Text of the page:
The January organizing bug has hit my house.

I spent an hour one day mastering the folding of fitted sheets. My linen closet is so beautiful I have considered inviting people over to look at it. I'm sure though that few would find this to be an exciting evening.

One of my proudest organization projects is my spice and herb collection. Steve and I both enjoy cooking so we have a fairly large spice and dried herb collection. After purchasing an expensive bottle of coriander only to find another one in the back of the cabinet, I decided we had to have a system to easily determine if we had certain spices.

My mother-in-law, who was the queen of organization, used an expandable, three-tier rack for storing her spices that I acquired when we cleaned out their cottage, so I followed her lead. I followed the grocery store layout and put our bottles of spices and herbs on the rack in alphabetical order. I grouped salts, peppers and seasoning blends together beside the rack. The system has worked beautifully and one year later is still just as organized.

In January of each year I go through the cabinet and check expiration dates, tossing expired spices. Spices don't spoil or become harmful to consume, but they do lose their color and their flavor as they get older. I don't want to spend time on a recipe and have it turn out bland because a seasoning was old.

Another great way to organize and keep a check on expiration dates is to tape a list of spices in your cabinet (preferably in alphabetical order). A quick scan of your list can help you prepare a grocery list and keep your spices fresh and aromatic.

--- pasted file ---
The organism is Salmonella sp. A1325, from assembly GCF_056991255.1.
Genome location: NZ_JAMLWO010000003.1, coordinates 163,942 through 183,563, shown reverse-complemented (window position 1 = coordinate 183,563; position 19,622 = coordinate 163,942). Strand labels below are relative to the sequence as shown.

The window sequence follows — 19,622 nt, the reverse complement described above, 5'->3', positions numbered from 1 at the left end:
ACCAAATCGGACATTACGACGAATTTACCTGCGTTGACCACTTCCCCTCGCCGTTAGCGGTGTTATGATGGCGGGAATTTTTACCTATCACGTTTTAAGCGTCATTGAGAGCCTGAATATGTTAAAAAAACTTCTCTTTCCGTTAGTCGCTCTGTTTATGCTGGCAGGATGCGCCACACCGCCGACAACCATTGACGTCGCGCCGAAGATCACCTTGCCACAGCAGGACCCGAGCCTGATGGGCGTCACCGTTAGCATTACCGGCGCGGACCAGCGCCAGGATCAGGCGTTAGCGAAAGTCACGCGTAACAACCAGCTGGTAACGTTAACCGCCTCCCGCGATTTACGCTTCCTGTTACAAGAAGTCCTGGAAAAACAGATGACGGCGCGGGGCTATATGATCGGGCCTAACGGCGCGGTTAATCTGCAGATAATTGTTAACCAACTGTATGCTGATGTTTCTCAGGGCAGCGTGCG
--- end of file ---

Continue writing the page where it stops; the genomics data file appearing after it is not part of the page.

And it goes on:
While researching spices and herbs, I found so much great information that I wanted to share with you, but the sweet people at Savannah Morning News just couldn't give me the 10 to 12 pages it would have taken to share it all. So, I decided this was a good time to create a Miss Sophie's Pinterest board. I culled through pages and pinned some great information. There are examples of spice lists, storage advice, shelf-life expectancy and how to use spices. I also posted links to tiered spice shelves similar to the one I have in my cabinet. So, please stop by and check it out.

I also found this great general list from McCormick on basic spices that I love. It not only lists basic spices, it categorizes them into cuisines. This is a great reference for setting up a spice cabinet or for restocking one after you discover all your spices have expired!

I prefer to buy spice blends rather than make them myself, but I love making pretty flavored salts to use and for gifts. I also like to make my own seasoned salt for general purposes. Here are a couple of recipes to kick your creativity into gear. A pretty jar of flavored salt and the basic spice chart would make a wonderful gift for a wedding shower or anyone who is setting up their first kitchen.

Wishing all of you a well-organized and spice filled 2016!



This salt is a perfect match for seafood and chicken.


Citrus of your choice (lime, lemon, orange, etc.)

Kosher salt


Using a microplane grater or small side of your regular grater, zest the citrus of your choice. Pour zest into a measuring cup. Add an equal amount of kosher salt. Using your fingers combine the salt and zest rubbing together coat zest with salt. Spread out on a parchment lined baking sheet and air dry for a couple of days. Store in an airtight container for up to a year.




1 cup kosher, sea or Himalayan salt

4 tablespoons fresh rosemary leaves

Zest from one large lemon or 2 small lemons


Heat oven to 150 degrees. Line a baking sheet with parchment paper. Combine ingredients in a food processor and pulse 3 or 4 times to combine. Pour mixture on a baking sheet. Cook for 2 hours, stirring often. Store in airtight containers.



This is a great recipe for a basic seasoning salt. I like its measurements because they are easy to scale up or down.

3 tablespoons kosher salt

3 tablespoons paprika

2 tablespoons ground black pepper

1 tablespoon garlic powder

1 tablespoon onion powder

1 tablespoon thyme


Combine all ingredients and transfer to an airtight container and shake to combine.